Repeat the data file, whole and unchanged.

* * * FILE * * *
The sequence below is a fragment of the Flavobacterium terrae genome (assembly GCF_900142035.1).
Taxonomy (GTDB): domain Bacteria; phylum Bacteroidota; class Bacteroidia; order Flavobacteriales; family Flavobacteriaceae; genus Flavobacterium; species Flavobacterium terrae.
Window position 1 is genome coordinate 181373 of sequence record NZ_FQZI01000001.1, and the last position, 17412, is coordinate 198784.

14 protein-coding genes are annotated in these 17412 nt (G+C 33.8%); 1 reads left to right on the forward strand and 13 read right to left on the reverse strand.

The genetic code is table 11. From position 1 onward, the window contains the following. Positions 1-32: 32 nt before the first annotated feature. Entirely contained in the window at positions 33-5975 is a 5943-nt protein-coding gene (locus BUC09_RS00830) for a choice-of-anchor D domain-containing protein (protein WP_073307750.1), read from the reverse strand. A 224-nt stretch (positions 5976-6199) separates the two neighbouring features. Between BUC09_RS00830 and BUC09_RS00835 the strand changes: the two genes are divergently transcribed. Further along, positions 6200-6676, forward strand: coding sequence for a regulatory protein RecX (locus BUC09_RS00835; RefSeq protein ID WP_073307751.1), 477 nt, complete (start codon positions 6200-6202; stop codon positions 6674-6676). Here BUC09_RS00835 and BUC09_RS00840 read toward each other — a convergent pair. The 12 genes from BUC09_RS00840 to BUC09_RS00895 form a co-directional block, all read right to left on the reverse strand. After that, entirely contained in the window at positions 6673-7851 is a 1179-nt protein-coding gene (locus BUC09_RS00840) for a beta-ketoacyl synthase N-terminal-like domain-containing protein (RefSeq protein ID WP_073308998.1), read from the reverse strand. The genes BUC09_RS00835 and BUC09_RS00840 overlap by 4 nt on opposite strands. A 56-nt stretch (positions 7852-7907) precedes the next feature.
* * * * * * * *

The sequence below is a fragment of the Flavobacterium terrae genome (assembly GCF_900142035.1).
Taxonomy (GTDB): domain Bacteria; phylum Bacteroidota; class Bacteroidia; order Flavobacteriales; family Flavobacteriaceae; genus Flavobacterium; species Flavobacterium terrae.
Window position 1 is genome coordinate 181373 of sequence record NZ_FQZI01000001.1, and the last position, 17412, is coordinate 198784.

14 protein-coding genes are annotated in these 17412 nt (G+C 33.8%); 1 reads left to right on the forward strand and 13 read right to left on the reverse strand.

The genetic code is table 11. From position 1 onward, the window contains the following. Positions 1-32: 32 nt before the first annotated feature. Entirely contained in the window at positions 33-5975 is a 5943-nt protein-coding gene (locus BUC09_RS00830) for a choice-of-anchor D domain-containing protein (protein WP_073307750.1), read from the reverse strand. A 224-nt stretch (positions 5976-6199) separates the two neighbouring features. Between BUC09_RS00830 and BUC09_RS00835 the strand changes: the two genes are divergently transcribed. Further along, positions 6200-6676, forward strand: coding sequence for a regulatory protein RecX (locus BUC09_RS00835; RefSeq protein ID WP_073307751.1), 477 nt, complete (start codon positions 6200-6202; stop codon positions 6674-6676). Here BUC09_RS00835 and BUC09_RS00840 read toward each other — a convergent pair. The 12 genes from BUC09_RS00840 to BUC09_RS00895 form a co-directional block, all read right to left on the reverse strand. After that, entirely contained in the window at positions 6673-7851 is a 1179-nt protein-coding gene (locus BUC09_RS00840) for a beta-ketoacyl synthase N-terminal-like domain-containing protein (RefSeq protein ID WP_073308998.1), read from the reverse strand. The genes BUC09_RS00835 and BUC09_RS00840 overlap by 4 nt on opposite strands. A 56-nt stretch (positions 7852-7907) precedes the next feature.